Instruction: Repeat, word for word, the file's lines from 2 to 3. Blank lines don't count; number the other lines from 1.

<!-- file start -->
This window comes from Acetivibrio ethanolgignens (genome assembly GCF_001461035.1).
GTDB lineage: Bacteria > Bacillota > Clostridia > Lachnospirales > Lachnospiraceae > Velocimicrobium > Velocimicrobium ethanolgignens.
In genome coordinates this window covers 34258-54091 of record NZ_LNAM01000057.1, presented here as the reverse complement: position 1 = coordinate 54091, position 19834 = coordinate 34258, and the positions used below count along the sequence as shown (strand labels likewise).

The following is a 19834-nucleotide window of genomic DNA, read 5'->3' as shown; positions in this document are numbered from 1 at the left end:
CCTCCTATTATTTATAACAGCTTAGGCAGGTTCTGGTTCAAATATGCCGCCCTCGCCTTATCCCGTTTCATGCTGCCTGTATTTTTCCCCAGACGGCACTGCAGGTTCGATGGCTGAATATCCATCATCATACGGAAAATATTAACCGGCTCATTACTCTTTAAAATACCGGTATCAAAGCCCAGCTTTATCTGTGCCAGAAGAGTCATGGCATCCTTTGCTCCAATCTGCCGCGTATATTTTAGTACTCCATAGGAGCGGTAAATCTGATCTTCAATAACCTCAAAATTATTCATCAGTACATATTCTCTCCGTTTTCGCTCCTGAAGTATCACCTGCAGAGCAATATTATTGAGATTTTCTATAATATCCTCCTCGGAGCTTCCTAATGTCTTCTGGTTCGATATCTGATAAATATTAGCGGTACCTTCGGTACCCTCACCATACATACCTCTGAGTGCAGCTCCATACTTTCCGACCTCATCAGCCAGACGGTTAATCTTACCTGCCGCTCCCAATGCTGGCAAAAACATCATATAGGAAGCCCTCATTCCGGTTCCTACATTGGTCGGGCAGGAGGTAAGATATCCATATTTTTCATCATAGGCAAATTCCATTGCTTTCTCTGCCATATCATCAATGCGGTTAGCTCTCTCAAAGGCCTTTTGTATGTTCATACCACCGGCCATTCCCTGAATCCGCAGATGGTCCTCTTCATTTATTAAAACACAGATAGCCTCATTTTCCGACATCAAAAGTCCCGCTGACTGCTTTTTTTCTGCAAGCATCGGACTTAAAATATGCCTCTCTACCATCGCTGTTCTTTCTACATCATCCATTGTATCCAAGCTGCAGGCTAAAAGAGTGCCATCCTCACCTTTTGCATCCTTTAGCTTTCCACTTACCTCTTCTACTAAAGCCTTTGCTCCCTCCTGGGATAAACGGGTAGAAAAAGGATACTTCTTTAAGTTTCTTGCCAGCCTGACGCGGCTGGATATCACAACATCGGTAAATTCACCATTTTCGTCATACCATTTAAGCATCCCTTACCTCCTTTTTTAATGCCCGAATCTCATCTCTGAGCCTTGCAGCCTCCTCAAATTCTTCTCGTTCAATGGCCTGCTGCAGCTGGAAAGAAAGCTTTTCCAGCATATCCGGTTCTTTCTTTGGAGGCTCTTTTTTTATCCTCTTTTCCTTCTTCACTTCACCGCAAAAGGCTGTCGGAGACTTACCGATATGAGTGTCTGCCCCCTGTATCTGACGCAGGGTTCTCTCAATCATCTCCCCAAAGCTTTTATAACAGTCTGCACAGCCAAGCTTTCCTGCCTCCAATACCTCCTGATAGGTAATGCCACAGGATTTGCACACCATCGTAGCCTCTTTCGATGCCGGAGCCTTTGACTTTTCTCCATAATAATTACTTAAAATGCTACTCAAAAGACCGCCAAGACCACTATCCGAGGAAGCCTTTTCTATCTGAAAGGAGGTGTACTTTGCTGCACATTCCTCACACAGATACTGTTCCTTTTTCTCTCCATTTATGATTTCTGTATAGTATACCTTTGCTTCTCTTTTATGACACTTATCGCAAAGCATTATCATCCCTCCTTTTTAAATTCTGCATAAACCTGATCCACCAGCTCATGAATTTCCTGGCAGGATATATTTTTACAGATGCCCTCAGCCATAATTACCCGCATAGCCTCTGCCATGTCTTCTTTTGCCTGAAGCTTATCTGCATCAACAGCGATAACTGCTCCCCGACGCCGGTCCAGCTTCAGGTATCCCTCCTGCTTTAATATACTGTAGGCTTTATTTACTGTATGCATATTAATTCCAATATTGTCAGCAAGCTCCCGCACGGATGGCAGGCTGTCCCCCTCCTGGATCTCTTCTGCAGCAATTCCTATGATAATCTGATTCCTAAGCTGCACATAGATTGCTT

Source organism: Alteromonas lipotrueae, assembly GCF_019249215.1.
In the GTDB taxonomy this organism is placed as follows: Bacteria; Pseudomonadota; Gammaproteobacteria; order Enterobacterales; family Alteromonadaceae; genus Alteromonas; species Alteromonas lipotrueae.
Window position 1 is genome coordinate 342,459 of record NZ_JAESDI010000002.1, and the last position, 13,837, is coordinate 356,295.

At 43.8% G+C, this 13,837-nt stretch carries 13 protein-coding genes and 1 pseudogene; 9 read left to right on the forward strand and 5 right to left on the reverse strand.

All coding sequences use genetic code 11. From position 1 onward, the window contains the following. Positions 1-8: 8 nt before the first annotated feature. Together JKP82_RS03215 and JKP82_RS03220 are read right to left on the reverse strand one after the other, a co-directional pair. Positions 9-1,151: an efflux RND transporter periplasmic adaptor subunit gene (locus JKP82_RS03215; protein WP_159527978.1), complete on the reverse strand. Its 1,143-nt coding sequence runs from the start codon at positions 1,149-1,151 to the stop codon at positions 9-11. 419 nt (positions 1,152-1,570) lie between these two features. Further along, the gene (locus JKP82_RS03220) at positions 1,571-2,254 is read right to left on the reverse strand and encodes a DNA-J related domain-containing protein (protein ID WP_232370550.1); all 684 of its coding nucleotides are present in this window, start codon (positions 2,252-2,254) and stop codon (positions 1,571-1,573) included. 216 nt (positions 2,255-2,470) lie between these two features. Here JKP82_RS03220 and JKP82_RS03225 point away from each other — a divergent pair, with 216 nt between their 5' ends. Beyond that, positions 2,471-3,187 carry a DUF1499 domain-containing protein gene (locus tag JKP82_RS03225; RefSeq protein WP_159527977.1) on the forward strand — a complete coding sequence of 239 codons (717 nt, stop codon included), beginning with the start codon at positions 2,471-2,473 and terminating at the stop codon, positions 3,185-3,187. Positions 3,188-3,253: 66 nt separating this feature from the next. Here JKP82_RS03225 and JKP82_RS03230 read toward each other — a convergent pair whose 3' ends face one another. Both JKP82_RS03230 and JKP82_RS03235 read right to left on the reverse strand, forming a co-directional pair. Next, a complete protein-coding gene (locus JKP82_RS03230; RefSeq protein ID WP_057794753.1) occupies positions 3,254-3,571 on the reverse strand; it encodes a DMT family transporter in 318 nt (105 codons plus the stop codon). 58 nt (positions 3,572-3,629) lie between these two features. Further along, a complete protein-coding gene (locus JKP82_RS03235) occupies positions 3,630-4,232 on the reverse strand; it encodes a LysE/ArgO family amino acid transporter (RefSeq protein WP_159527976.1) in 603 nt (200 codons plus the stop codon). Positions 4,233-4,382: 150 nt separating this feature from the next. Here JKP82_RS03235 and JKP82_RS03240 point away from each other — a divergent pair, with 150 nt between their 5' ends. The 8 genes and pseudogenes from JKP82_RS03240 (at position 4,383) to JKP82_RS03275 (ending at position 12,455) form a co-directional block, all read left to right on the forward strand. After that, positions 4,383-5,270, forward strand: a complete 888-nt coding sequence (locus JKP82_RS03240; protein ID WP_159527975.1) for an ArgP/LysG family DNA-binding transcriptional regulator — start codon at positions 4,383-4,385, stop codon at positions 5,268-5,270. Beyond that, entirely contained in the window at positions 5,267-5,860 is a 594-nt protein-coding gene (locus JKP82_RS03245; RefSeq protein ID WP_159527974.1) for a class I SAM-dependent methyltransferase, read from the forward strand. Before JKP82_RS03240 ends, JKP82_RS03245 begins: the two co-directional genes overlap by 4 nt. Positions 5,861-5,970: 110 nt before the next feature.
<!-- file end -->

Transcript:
GTDB lineage: Bacteria > Bacillota > Clostridia > Lachnospirales > Lachnospiraceae > Velocimicrobium > Velocimicrobium ethanolgignens.
In genome coordinates this window covers 34258-54091 of record NZ_LNAM01000057.1, presented here as the reverse complement: position 1 = coordinate 54091, position 19834 = coordinate 34258, and the positions used below count along the sequence as shown (strand labels likewise).